Oral evidence: The FCDO’s role in blocking foreign asset stripping in the UK, HC 296
Tuesday 13 October 2020
Ordered by the House of Commons to be published on 13 October 2020.
Members present: Tom Tugendhat (Chair); Chris Bryant; Alicia Kearns; Andrew Rosindell; Henry Smith; Royston Smith; Graham Stringer; Bob Seely.
I: Ciaran Martin, Professor of Practice in the Management of Public Organisations at Blavatnik School of Government, University of Oxford, Professor Deeph Chana, Co-Director at the Institute for Security Science and Technology, Imperial College, London,
II: Matthew Rous, Chief Executive at China-Britain Business Council, and Ting Zhang, Founder and Chief Executive Officer at Crayfish.io.
Witnesses: Ciaran Martin and Professor Deeph Chana.
Q153 Chair: Welcome to this afternoon’s session of the Foreign Affairs Committee. Thank you very much indeed to our witnesses for joining us. I am going to ask each of them to introduce themselves very briefly. I will start with Ciaran Martin, for no particularly good reason other than that he is furthest to the left on my screen, although perhaps not on other people’s. Ciaran, would you like to introduce yourself? Then we’ll hear from Professor Deeph Chana.
Ciaran Martin: I approve of your criteria, Chair. Thank you for having me. My name is Ciaran Martin. I am currently professor of practice in the management of public organisations at the Blavatnik School of Government at Oxford University. Until recently, I was head of the National Cyber Security Centre in GCHQ for the four years to August 2020.
Professor Chana: It is a pleasure to be with you this afternoon. My name is Deeph Chana, professor at Imperial College London, where I head up our Centre for Financial Technology, but I am also the co-director of our Institute for Security Science and Technology.
Q154 Chair: Thank you both very much for joining us; it is extremely good of you to make the time. This afternoon’s session is really about the asset change that we are seeing in the United Kingdom and its effect on technology. We will be asking a series of questions. I would be grateful if you kept your answers as short as possible, while still imparting the information that you feel you need to get over. We are always pressed for time, for obvious reasons—I know that you are too—so I would be very grateful if we could do this is a speedy fashion.
I will start with you, Ciaran, for no better reason than that you appear on the left. In which UK technology sectors might foreign investments represent the greatest security threats?
Ciaran Martin: It is a fairly broad canvas. For example, if you look at the 11 categories for investment approval, which I know are different from the investment controls for the national security investment fund—I will not read out all 11 categories, given your direction about time, Chair—they range from audio and visual processing and things that are here now, such as emerging IoT capabilities, all the way through to quantum, where commercialisation is some way off.
It is very difficult to predict what use cases will come through into markets, which is why we need a fairly broad and flexible set of definitions—no doubt we will move on to this. I would cast the technological definition net quite wide, which is why I think we therefore need to use the powers quite sparingly.
There will be subsets. For example, the national security investment criteria specify cyber-security as an area for intervention, and that is correct. However, most cyber-security is suitable for a fairly open approach to inward investment, consistent with the country’s recent economic history. We certainly would not want to scare anyone off. For example, Temasek of Singapore just funded a huge new venture in London, which is terrific news for the UK, so we would not want to scare that off. At the same time, there are things that could be categorised as subsets of cyber-security, such as quantum-resistant cryptography, where you would want to be really careful about the sort of thing we are doing.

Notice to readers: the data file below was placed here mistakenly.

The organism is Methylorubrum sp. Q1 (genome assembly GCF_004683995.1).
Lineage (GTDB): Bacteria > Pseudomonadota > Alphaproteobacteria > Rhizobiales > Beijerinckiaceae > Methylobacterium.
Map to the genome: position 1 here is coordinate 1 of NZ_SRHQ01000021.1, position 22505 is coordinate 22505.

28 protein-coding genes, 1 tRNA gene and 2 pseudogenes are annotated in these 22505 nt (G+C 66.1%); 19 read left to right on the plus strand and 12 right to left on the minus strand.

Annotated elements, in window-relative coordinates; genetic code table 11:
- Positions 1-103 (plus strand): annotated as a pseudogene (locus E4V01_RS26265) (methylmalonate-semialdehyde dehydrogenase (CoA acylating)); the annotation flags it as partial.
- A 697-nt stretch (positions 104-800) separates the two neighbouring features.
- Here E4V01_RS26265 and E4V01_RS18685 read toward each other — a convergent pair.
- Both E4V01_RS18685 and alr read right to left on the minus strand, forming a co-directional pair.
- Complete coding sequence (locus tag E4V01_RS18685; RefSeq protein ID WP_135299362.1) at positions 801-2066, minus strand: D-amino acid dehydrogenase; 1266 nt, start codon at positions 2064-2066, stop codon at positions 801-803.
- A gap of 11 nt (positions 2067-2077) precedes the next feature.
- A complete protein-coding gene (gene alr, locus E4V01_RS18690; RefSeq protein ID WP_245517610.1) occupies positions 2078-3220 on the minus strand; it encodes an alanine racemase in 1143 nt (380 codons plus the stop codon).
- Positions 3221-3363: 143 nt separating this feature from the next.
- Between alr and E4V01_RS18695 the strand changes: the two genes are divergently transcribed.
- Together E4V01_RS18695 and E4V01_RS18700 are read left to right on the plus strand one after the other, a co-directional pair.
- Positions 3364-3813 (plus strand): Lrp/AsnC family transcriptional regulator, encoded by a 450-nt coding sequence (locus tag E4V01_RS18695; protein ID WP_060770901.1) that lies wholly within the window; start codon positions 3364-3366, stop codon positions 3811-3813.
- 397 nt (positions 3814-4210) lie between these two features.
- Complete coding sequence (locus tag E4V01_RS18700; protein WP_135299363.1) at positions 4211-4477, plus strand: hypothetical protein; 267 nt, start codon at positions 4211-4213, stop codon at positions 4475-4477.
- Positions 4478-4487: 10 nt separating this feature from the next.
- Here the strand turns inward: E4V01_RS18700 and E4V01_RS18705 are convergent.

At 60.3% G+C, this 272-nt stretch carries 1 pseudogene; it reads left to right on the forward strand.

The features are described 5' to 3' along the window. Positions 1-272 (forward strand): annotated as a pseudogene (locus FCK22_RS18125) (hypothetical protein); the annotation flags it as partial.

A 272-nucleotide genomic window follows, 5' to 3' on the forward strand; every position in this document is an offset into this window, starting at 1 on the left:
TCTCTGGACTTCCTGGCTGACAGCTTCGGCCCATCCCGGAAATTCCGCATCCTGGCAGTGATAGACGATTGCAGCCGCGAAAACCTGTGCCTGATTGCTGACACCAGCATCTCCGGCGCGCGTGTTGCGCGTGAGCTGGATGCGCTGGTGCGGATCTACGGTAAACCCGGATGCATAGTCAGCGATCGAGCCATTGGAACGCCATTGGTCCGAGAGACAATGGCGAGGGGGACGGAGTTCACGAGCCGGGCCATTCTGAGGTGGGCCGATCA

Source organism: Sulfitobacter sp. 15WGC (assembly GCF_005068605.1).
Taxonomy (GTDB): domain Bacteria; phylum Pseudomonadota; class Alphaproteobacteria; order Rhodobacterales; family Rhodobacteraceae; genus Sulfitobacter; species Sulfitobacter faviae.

Professor Chana: I echo much of what Ciaran has said. We could talk for a long time about the various technologies that might be important to consider when thinking about the whole topic. Quantum technologies and advances in machine learning are of course in there, and I guess that advanced computer-enabled hardware, and algorithms for securing and compromising communications and data transmission, are all hoovered up under the cyber-security banner. Then there is a whole slew of different things happening with the design and manufacture of advanced materials, including bioengineering and those kinds of activities. There is a broad brush there.
I agree that it will be very important to keep an eye on the use cases. You can talk about the technology domains themselves, the fundamental R&D that is required for us to keep an eye on, but then many of the use cases are likely to emerge and we might not know what they are right now. We really need a dynamic, continual review of both the use cases and the technologies, and of the science itself.
Q155 Chair: You have touched on some of these areas already, but in which areas do you think the UK Government and business should therefore seek to retain technology sovereignty?
Professor Chana: As I said, in each of the categories I have just mentioned there are pieces of knowledge and emerging capabilities that we might still look at and say that the UK should maintain sovereignty there. For all of those domains there needs to be some understanding of sovereign capability and the need to retain it, and not just from a security perspective but generally from the perspective of being able to compete in the use cases that Ciaran talked about, in these emerging markets, and to be competitive in a technology world that is going to build upon those fundamental S&T areas that I have just mentioned. An obvious domain within which all these things will play out is space, so how we commercialise and make use of space will be extremely important. All of the technical areas that I have just mentioned will be implicated in that domain.